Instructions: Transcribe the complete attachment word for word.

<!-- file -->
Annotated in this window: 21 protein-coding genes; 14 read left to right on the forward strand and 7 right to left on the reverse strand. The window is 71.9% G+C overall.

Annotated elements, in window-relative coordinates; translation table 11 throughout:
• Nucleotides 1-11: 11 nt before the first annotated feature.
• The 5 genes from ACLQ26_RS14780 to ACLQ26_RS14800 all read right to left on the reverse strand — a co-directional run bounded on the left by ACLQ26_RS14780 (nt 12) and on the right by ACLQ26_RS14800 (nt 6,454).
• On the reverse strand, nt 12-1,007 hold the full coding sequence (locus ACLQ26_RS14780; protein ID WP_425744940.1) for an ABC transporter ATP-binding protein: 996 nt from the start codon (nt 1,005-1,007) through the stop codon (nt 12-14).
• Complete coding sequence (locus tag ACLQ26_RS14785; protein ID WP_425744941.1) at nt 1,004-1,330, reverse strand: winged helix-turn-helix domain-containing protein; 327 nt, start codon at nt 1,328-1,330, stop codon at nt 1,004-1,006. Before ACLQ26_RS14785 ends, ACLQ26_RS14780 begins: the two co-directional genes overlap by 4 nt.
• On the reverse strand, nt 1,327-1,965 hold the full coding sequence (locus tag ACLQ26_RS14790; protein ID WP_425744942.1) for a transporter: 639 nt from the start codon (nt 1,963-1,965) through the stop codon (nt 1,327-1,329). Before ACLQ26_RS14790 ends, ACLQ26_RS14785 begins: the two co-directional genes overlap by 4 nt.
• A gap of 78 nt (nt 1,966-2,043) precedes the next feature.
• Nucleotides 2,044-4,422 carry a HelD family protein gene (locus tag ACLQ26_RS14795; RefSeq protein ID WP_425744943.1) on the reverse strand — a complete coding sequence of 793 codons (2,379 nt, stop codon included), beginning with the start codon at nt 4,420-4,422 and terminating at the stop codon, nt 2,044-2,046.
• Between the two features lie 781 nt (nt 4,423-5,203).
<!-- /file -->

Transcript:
Annotated in this window: 21 protein-coding genes; 14 read left to right on the forward strand and 7 right to left on the reverse strand. The window is 71.9% G+C overall.

Annotated elements, in window-relative coordinates; translation table 11 throughout:
• Nucleotides 1-11: 11 nt before the first annotated feature.
• The 5 genes from ACLQ26_RS14780 to ACLQ26_RS14800 all read right to left on the reverse strand — a co-directional run bounded on the left by ACLQ26_RS14780 (nt 12) and on the right by ACLQ26_RS14800 (nt 6,454).
• On the reverse strand, nt 12-1,007 hold the full coding sequence (locus ACLQ26_RS14780; protein ID WP_425744940.1) for an ABC transporter ATP-binding protein: 996 nt from the start codon (nt 1,005-1,007) through the stop codon (nt 12-14).
• Complete coding sequence (locus tag ACLQ26_RS14785; protein ID WP_425744941.1) at nt 1,004-1,330, reverse strand: winged helix-turn-helix domain-containing protein; 327 nt, start codon at nt 1,328-1,330, stop codon at nt 1,004-1,006. Before ACLQ26_RS14785 ends, ACLQ26_RS14780 begins: the two co-directional genes overlap by 4 nt.
• On the reverse strand, nt 1,327-1,965 hold the full coding sequence (locus tag ACLQ26_RS14790; protein ID WP_425744942.1) for a transporter: 639 nt from the start codon (nt 1,963-1,965) through the stop codon (nt 1,327-1,329). Before ACLQ26_RS14790 ends, ACLQ26_RS14785 begins: the two co-directional genes overlap by 4 nt.
• A gap of 78 nt (nt 1,966-2,043) precedes the next feature.
• Nucleotides 2,044-4,422 carry a HelD family protein gene (locus tag ACLQ26_RS14795; RefSeq protein ID WP_425744943.1) on the reverse strand — a complete coding sequence of 793 codons (2,379 nt, stop codon included), beginning with the start codon at nt 4,420-4,422 and terminating at the stop codon, nt 2,044-2,046.
• Between the two features lie 781 nt (nt 4,423-5,203).